Proximal end of surgical instruments extend beyond proximal open end of access cannula, thereby allowing the surgeon to manipulate said proximal ends. Proximal manipulations on a proximal end of a surgical instrument, usually applied extracorporeally by the surgeon, are linked through an engagement with an internal joint to distal movements of a distal end of said instrument within an internal body cavity.
The hollow passageway through an access cannula may be partitioned to create additional segregated passageways. Alternatively, substantially longitudinal access lumens extending generally from proximal end to the distal end may also be provided for engagement with surgical aids. Seal members may be provided across hollow passageways in order to maintain an internal body cavity, situated downstream of an anatomic barrier, at a different ambient condition than an extracorporeal region.
Vision ports such as stereoscopic camera lenses, that transmit images to the surgeon so that closed chest interventions may be remotely performed, are deployed within an internal body cavity either through a transabdominal tunnel or through additional intercostal port incisions in the patient's chest. Carbon dioxide is used to displace abdominal organs during the deployment of surgical instruments used to create a transabdominal tunnel. Passages in the access cannula are also provided for the channeling of carbon dioxide gas into the pleural space.
Access cannula may be manipulated and held by hand, but it is preferable to have it engaged with a stable support such as a surgical table. A surgical arm enables access cannula to be reoriented and repositioned relative to a surgical table and also the patient's body. Once a desired position is achieved, access cannula is secured into position.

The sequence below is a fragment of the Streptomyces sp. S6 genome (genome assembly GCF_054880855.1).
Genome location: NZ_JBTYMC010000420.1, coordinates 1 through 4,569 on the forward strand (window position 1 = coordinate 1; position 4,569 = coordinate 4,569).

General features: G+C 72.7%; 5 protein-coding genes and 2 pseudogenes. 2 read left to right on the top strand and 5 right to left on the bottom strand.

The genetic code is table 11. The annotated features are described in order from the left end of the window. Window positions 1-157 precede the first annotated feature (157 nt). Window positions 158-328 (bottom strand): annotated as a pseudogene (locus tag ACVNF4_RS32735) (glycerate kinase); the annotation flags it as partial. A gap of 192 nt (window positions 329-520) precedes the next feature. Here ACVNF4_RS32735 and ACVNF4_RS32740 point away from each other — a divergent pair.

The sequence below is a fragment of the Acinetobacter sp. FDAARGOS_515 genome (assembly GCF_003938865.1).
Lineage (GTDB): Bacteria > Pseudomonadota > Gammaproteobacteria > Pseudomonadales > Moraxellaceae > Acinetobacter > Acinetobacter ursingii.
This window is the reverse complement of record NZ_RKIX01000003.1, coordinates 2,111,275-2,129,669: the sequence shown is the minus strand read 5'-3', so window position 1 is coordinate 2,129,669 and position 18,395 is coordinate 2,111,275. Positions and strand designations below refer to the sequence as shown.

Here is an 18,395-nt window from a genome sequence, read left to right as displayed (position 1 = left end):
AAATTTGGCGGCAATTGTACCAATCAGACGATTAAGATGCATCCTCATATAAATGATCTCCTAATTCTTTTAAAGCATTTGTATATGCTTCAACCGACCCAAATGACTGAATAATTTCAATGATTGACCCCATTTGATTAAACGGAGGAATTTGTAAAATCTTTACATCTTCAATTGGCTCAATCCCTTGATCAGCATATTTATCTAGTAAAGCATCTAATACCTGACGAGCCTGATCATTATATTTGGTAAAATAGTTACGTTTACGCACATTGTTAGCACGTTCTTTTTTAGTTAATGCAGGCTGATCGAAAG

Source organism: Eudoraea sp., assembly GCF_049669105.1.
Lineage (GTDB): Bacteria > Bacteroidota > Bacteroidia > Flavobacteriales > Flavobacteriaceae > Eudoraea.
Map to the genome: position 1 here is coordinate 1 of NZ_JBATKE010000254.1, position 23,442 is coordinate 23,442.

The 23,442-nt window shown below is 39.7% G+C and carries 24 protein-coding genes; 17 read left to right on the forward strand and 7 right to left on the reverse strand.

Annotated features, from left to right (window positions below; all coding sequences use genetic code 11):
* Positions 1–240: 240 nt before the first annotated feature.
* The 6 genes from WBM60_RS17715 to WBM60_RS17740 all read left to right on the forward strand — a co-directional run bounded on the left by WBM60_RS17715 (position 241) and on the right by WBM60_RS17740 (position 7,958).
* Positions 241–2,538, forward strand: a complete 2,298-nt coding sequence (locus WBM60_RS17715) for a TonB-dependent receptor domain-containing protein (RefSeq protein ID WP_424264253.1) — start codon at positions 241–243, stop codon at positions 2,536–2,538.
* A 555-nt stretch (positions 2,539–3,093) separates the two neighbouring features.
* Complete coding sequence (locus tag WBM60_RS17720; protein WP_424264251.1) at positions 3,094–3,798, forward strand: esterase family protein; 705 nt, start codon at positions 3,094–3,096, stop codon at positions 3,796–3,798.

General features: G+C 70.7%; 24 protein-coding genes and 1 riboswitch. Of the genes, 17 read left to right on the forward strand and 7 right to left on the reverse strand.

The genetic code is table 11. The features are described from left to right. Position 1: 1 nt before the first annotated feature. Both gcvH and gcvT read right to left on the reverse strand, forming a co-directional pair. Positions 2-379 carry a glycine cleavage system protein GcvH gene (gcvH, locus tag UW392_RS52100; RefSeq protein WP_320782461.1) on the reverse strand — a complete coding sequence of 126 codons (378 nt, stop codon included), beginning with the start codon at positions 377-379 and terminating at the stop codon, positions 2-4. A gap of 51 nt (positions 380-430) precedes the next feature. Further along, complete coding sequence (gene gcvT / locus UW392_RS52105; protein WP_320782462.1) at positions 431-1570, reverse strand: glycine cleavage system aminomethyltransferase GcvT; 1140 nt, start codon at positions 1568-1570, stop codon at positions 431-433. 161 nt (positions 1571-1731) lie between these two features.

In performing a beating heart surgery, a variety of different surgical instruments may be engaged with access cannula, some are deployed alone while others may be deployed in combination. In one aspect of the invention aimed to perform coronary artery revascularization on a beating heart, a surgical apparatus is provided comprising an access cannula which is inserted through the diaphragm of the patient such that the distal end of cannula attains the pleural space. A heart manipulator, engaged with an internal joint inside the hollow passageway of access cannula engages the surface of the beating heart, preferably the apex, when said distal end of heart manipulator extends beyond the distal end of access cannula. Once a desired orientation and position of the beating heart is achieved, its position is secured relative to access cannula by an internal joint. A coronary stabilizer, also engaged with an internal joint inside the hollow passageway of the access cannula is then subsequently deployed. Coronary stabilizer is placed on a portion of the surface of a beating heart proximal to a target artery in need of anastomosis. The invention allows the surgeon to position a contact face on the surface of the beating heart and apply a gradual mechanical force until the portion of myocardium around the target artery is stabilized and rendered substantially motionless relative to cannula, while the rest of the heart continues to beat. The coronary stabilizer is subsequently secured. In approaching other vessels of the heart, as in multi-vessel CABG surgery, the access cannula may be rotated about its centerline relative to the heart and body in order to optimize the position of the heart manipulator and coronary stabilizer relative to the target heart tissue. The surgical apparatus aims to provide a way of accessing all territories of the heart by the deployment of an access cannula, and subsequent deployment of a heart manipulator and a coronary stabilizer relative to access cannula and to each other.